I've been using the iOS 10 public beta for a week now, and I think I can sum it up in three words -- it's a mess.
For the purposes of this column I'm going to ignore what are obvious bugs -- yes, there are bugs, lots of bugs, lots of very weird and obvious bugs which cause me to wonder just how much testing Apple has done so far -- and focus instead on what appear to be deliberate changes that Apple has made in iOS 10.
Let me start off by saying that I wholeheartedly agree with my colleague Zack Whittaker when he says that a lock screen shouldn't be a hub of information. I don't understand why Apple would go to the trouble of building a secure platform, and then develop a super-convenient method of unlocking the device that only required the tap of a finger, only to then, by design, make so much information accessible without needing to authenticate.
I suppose the answer is convenience. It's almost as if Apple realizes how complex iOS has become, with information buried in every nook and cranny, and it now wants to make that information plainly visible.
Problem is, putting it on the lock screen makes it plainly visible to all.
And in order to make all this circus on the lock screen more visible, Apple has tweaked the Touch ID process to make it harder to blow by all this junk.
Ever since Touch ID was introduced, you just tap the Home button, and then you're into your device, but with iOS 10, you can unlock the device and still be on the lock screen. You have to tap the Home button again to get to your apps. I get why Apple did this -- because people would just blow past anything on the lock screen, like notifications and such, but in iOS 10, Apple wants to make more use of the lock screen. But it feels more like Apple wants to force me to use the lock screen rather than make it a useful feature. You can still blow past the lock screen -- just tap and hold the Home button -- but I feel like I'm forced to change how I work because Apple wants to show me the new lock screen's cool features.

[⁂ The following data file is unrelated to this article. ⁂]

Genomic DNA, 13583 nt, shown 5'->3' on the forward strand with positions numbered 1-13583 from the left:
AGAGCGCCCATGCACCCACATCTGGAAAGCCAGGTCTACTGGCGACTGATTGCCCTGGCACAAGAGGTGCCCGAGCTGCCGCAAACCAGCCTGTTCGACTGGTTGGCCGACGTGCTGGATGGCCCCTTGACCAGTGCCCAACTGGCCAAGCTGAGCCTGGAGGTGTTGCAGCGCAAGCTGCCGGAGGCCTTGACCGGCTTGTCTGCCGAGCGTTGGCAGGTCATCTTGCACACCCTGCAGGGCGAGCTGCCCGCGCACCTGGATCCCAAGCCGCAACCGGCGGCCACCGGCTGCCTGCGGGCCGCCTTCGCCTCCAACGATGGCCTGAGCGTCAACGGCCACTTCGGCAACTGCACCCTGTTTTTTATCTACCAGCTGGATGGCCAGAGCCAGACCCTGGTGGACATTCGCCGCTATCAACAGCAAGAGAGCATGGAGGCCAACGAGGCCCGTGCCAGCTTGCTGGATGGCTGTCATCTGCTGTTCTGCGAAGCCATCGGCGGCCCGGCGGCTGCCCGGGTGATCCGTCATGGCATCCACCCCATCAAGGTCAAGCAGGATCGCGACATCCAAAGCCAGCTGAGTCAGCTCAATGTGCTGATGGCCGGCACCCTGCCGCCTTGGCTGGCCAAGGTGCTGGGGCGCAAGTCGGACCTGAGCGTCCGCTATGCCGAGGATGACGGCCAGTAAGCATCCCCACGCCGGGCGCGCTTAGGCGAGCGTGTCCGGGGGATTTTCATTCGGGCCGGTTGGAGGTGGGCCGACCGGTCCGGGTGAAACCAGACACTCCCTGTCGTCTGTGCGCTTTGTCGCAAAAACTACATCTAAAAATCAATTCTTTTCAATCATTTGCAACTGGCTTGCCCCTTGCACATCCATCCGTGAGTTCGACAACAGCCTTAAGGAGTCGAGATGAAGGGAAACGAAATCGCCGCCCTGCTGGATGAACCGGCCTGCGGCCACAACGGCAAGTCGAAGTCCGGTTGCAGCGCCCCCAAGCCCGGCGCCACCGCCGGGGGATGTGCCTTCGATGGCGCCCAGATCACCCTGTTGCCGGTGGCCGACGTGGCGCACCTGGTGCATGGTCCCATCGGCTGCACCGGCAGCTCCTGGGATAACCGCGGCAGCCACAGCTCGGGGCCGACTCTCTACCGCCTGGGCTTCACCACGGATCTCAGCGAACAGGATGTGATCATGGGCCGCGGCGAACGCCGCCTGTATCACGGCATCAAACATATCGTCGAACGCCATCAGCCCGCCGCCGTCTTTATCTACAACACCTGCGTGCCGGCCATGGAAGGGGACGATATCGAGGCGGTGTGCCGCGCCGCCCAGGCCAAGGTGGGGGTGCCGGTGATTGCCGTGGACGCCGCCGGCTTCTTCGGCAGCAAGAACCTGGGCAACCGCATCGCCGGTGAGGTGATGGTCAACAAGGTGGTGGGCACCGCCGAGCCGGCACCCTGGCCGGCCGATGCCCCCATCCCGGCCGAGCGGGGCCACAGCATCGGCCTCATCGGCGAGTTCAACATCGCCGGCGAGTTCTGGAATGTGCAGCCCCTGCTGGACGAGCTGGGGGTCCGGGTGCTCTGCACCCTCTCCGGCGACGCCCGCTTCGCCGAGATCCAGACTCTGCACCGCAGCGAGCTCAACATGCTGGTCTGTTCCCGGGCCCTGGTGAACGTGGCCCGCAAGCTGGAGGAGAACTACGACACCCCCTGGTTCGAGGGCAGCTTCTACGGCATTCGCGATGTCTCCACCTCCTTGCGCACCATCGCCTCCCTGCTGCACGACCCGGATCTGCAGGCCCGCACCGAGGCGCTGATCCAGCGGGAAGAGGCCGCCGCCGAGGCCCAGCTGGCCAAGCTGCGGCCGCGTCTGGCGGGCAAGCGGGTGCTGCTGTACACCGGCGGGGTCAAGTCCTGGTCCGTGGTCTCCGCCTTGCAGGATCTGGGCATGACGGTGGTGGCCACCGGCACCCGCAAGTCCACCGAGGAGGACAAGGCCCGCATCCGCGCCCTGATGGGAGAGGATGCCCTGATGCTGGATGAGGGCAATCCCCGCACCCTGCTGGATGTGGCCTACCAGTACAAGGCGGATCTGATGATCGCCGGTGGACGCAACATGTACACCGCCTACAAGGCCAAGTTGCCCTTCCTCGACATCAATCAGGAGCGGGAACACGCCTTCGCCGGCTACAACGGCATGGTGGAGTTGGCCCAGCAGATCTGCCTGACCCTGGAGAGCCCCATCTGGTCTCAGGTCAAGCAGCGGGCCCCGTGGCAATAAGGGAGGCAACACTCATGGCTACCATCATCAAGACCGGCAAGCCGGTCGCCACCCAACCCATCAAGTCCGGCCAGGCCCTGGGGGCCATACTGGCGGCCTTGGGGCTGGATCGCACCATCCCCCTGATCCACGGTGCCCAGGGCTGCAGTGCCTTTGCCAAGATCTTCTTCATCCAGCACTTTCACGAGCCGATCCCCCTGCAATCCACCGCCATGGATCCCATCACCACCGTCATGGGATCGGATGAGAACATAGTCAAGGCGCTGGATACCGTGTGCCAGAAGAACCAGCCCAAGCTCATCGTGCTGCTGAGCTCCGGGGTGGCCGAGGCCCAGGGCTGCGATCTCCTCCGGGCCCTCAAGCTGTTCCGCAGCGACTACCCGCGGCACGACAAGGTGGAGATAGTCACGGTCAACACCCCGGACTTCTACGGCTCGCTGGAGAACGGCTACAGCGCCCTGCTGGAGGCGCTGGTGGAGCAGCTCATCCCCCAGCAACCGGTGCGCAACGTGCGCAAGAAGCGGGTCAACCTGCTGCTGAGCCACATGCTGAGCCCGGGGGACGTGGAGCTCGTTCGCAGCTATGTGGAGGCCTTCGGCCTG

A few days ago I thought I'd get used to this feature and be able to blast past it, but a few days on from that optimistic prediction and I'm not so confident anymore.
I also hate to think just how many bugs and lock screen bypasses are in all this new code.
The lock screen also highlights another problem in iOS 10 -- how much space notifications take up and waste. Information is displayed in huge "flash card" style panels, but the text is tiny and there's tons of wasted space. Also, while these panels might work out great in Apple's lab during testing, if you get a lot of notifications then they really become unwieldy to use.
Also, when you swipe to view or clear the notification, you get to see a jumbo set of buttons, but once again featuring a tiny font.
There's also a lot more horizontal swiping in iOS 10. In fact, horizontal swiping seems to be the new vertical swiping. For example, from the lock screen you swipe left to access the camera, rather than swiping up. I'm not sure what this is supposed to accomplish, especially since you seem to have to make a huge, exaggerated swipe. I used to be able to access the camera from the lock screen with my thumb when I had to swipe up pretty reliably, but my success rate with this new swipe is much lower.